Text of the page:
Objectives: Elevated homocysteine has emerged as a risk factor for cognitive impairment even in healthy elderly persons. Reduced brain volume and white matter hyperintensities also occur in healthy elderly as well, but the interrelationships between these have not been well studied. We report these interrelationships in non demented, relatively healthy, community-dwelling older adults from a single East Asian population.
Methods: Two hundred twenty-eight right-handed participants age 55 years and above were evaluated. Persons with medical conditions or neurological diseases other than well-controlled diabetes mellitus and hypertension were excluded. Participants underwent quantitative magnetic resonance imaging of the brain using a standardized protocol and neuropsychological evaluation. Plasma homocysteine, folate, vitamin B(12), and markers for cardiovascular risk: blood pressure, body mass index, fasting blood glucose, and lipid profile were measured.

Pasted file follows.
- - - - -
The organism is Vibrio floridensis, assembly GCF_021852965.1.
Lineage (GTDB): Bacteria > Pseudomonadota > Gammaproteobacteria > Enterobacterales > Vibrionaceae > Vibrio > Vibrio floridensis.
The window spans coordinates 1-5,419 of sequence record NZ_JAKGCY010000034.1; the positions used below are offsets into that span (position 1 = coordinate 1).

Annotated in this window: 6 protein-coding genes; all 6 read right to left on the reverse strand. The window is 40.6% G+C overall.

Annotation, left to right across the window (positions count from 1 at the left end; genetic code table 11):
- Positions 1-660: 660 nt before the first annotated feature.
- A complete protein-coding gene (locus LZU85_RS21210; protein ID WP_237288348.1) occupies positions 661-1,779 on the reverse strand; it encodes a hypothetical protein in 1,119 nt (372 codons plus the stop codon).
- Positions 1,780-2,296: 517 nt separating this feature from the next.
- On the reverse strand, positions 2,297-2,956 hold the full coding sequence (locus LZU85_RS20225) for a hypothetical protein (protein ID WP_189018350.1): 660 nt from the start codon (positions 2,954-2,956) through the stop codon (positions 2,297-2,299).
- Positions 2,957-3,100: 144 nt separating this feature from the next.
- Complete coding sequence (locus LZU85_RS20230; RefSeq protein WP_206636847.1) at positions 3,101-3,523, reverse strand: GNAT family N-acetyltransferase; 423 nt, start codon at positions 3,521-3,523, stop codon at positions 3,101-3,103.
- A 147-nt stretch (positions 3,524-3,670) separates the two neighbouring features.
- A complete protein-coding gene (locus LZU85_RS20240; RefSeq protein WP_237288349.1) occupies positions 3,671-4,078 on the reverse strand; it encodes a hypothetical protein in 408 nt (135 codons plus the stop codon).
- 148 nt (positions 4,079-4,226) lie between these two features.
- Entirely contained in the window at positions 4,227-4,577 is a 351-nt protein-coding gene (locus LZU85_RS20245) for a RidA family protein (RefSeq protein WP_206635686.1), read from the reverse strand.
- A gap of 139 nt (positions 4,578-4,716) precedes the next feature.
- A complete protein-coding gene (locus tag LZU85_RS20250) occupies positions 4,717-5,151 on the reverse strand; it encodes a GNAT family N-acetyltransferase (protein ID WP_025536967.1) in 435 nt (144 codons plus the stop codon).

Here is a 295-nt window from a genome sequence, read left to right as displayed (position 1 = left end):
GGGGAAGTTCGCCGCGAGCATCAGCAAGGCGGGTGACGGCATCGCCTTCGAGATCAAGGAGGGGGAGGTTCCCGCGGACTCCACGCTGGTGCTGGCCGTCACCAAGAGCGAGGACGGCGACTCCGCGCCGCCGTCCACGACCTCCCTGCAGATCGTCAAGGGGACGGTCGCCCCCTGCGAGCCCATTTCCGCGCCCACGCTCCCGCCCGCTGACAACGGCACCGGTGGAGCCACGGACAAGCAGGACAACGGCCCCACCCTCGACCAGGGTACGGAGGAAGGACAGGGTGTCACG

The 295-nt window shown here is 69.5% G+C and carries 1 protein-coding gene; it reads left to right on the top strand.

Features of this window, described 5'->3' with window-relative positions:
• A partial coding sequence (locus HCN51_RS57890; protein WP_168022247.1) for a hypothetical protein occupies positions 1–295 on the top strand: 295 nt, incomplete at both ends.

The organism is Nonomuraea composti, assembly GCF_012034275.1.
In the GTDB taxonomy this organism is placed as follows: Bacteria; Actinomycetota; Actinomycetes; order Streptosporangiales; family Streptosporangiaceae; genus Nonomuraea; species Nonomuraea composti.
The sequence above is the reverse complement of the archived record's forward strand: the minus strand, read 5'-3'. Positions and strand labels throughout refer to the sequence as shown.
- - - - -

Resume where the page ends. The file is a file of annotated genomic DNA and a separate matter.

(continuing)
Results: Elevated homocysteine was associated with reduced global cerebral volume, larger ventricles, reduced cerebral white matter volume, and lower cognitive performance in several domains. Elevated homocysteine was associated with reduced white matter volume (β = -20.80, t = -2.9, df = 223, p = 0.004) and lower speed of processing (β = -0.38, t = -2.1, df = 223, p = 0.03), even after controlling for age, gender, and education. However, the association between homocysteine and lower speed of processing disappeared after controlling for white matter volume. Elevated homocysteine was not associated with white matter hyperintensity volume or with hippocampal volume. Although homocysteine and folate levels were correlated, their effects on white matter volume were dissociated.
Conclusion: In non demented, relatively healthy adults, elevated homocysteine is associated with lower cognitive scores and reduced cerebral white matter volume. These effects can be dissociated from those related to white matter hyperintensities or reduced folate level.
Copyright © 2013 American Association for Geriatric Psychiatry. Published by Elsevier Inc. All rights reserved.